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A Highly collisional yet low resistivity plasmas

  1. Dec 1, 2017 #1
    In approximations for the applicability of ideal MHD to plasmas, it states that plasmas are considered highly collisional to permit the assumption that the plasma (i.e. electrons) follow a Maxwellian velocity distribution. Although is not resistivity based on collisions in the plasma? If there is high collisionality, how can this result in collisions that somehow have low resistivity?
     
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  3. Dec 2, 2017 #2

    sophiecentaur

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    I would expect the resistivity to depend on the number of free electrons as much as anything. Frequent collisions would ensure that there were plenty of parallel paths for the current can take. But would the collisions necessarily transfer much net energy to thermal once equilibrium was established?
     
  4. Dec 2, 2017 #3
    The number density of free electrons is certainly important in determining the rate of collisions. When considering momentum loss in plasmas, the rate is given in the first attachment. The actual magnitude for the energy loss would be calculated by multiplying the loss rate by the initial kinetic energy. Now if considering any collision in general (i.e. momentum loss rate), the ratio between the energy loss rate and momentum loss rate is given by the second attachment for thermal plasmas. If we're considering electron-electron collision to dominate (i.e. ##m_1 = m_2 = m_e##), then the two rates are equivalent. Thus in ideal MHD, why is it permissible to consider these plasmas to be highly collisional yet of low resistively if energy exchange does occur between individual particles during collisions?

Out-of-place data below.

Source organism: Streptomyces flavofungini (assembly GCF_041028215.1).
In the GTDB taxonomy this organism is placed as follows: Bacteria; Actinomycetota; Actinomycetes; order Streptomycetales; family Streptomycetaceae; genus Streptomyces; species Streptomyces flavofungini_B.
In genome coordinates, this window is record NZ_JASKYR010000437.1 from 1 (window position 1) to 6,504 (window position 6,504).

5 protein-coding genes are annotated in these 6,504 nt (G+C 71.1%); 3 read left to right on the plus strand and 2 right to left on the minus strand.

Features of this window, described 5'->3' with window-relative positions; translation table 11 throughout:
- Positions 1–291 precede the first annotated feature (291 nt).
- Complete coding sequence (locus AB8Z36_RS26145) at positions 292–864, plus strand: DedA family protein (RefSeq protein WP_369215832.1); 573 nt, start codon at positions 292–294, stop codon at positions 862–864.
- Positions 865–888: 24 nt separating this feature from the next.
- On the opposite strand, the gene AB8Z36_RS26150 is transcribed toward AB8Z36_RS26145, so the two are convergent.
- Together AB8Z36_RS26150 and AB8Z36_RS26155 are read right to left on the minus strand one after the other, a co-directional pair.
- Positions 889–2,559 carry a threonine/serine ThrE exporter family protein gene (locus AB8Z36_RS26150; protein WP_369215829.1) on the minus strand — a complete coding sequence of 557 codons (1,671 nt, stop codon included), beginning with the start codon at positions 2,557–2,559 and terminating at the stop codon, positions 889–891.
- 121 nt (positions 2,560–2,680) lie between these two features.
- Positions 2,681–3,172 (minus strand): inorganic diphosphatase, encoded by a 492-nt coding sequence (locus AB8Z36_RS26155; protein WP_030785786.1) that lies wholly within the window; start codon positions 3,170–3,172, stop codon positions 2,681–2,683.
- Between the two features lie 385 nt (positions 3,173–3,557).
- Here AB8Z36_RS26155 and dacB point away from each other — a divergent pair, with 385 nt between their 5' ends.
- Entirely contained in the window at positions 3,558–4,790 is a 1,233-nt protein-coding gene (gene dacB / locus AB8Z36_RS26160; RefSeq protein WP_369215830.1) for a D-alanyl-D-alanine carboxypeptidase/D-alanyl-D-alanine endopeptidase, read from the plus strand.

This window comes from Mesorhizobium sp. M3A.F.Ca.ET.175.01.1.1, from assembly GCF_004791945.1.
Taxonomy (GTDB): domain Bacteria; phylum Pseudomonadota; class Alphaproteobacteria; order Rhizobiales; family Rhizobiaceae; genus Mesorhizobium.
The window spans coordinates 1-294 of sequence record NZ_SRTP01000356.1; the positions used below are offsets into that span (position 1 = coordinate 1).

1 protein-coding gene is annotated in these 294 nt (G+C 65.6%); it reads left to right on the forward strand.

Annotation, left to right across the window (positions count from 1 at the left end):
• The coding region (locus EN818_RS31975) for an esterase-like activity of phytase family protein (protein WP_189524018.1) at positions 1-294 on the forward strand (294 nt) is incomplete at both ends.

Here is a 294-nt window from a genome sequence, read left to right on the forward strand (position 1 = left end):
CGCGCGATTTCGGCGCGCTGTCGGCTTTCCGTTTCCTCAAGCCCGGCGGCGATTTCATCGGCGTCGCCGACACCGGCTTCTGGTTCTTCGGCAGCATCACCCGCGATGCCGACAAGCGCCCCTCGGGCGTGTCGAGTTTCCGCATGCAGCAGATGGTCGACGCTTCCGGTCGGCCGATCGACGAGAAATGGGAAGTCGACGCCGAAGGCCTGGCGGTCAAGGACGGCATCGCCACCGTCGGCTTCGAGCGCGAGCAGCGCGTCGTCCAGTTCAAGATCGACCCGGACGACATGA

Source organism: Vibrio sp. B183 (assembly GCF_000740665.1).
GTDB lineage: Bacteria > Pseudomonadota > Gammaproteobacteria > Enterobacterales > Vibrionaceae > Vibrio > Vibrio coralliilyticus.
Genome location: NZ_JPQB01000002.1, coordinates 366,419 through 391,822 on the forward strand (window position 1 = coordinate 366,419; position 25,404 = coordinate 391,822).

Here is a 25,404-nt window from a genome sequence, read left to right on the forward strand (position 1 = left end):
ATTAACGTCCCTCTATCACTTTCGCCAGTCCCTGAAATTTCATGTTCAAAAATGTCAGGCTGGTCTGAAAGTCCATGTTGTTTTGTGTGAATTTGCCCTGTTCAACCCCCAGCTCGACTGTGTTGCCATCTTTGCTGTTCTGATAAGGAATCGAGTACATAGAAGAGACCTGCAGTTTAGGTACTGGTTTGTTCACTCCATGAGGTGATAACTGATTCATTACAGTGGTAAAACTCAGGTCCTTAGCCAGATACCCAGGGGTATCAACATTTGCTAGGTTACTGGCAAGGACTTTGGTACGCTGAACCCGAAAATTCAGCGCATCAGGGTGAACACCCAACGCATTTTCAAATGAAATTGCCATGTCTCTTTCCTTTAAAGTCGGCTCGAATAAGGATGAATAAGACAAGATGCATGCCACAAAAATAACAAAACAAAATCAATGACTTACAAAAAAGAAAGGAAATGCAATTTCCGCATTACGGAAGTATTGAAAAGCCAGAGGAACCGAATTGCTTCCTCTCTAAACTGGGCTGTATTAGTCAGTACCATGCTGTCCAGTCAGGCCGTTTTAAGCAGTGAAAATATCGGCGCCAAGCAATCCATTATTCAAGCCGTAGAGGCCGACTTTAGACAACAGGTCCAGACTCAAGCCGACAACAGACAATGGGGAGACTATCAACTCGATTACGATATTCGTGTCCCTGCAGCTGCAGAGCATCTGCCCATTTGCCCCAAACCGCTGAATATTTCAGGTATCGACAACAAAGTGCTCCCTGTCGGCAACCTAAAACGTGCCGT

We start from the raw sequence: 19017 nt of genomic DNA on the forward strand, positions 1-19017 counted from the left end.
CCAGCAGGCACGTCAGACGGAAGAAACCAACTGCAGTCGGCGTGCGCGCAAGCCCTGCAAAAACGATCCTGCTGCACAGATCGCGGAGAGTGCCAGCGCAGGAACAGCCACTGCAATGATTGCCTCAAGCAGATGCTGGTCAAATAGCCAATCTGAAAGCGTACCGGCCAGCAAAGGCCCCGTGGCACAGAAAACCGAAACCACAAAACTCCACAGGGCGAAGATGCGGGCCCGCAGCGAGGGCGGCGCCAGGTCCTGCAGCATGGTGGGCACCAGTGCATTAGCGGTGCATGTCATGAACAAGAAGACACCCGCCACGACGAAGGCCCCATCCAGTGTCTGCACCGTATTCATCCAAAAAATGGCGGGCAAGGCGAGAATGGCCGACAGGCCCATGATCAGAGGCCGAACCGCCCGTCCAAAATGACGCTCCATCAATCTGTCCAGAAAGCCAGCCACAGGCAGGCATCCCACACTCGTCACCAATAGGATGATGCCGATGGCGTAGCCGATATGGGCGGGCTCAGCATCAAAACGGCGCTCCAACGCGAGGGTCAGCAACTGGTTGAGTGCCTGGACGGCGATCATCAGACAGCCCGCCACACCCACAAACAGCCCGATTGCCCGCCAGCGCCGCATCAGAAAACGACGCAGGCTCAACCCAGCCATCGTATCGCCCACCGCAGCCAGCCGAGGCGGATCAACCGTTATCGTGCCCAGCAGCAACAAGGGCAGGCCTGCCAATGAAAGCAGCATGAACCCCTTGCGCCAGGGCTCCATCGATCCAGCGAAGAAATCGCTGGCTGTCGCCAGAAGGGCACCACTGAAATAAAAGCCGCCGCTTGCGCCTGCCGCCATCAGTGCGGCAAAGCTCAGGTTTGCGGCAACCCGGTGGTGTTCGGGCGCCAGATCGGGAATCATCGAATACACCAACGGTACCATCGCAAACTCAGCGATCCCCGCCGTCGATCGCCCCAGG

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  5. Dec 3, 2017 #4

    sophiecentaur

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    In a dense plasma, the KE, acquired from the overall field would be tiny? (I'm trying to look for reasons why the loss would be much less than you suggest.)
     
  6. Dec 3, 2017 #5
    Well ideal MHD is said to describe solar winds or neutron star magnetospheres reasonably well, yet to my knowledge these can have energies around 1-10 keV (on the order of a million Kelvin) and quite different densities.
     
  7. Dec 3, 2017 #6

    sophiecentaur

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    I have no idea about such extreme conditions but what would be the Resistivity that you refer to above? Wouldn't it all be a pretty High Impedance phenomenon? Out perhaps the interactions wouldn't be losing much energy from the electrons - so not actual 'collisions'?
     
  8. Dec 3, 2017 #7
    For the impedance to be negligible in MHD, we're considering the case: ## \eta \bf\vec{J} \ll \bf\vec{E} + \bf\vec{v} \times \bf\vec{B} ##, where ##\eta## is resistivity. Well that's what I'm trying to understand (and try to demonstrate in the above attachments): if collisions do take place, why would the collisions result in negligible energy loss?
     
  9. Dec 3, 2017 #8

    sophiecentaur

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    If the mean free path is low and the field is low then how much KE can be gained before a collision. If you can find those two values then you can find the velocity gained and hence the KE lost per interaction. Your equation is macroscopic whilst you need the microscopic model to give you the number you want.
     
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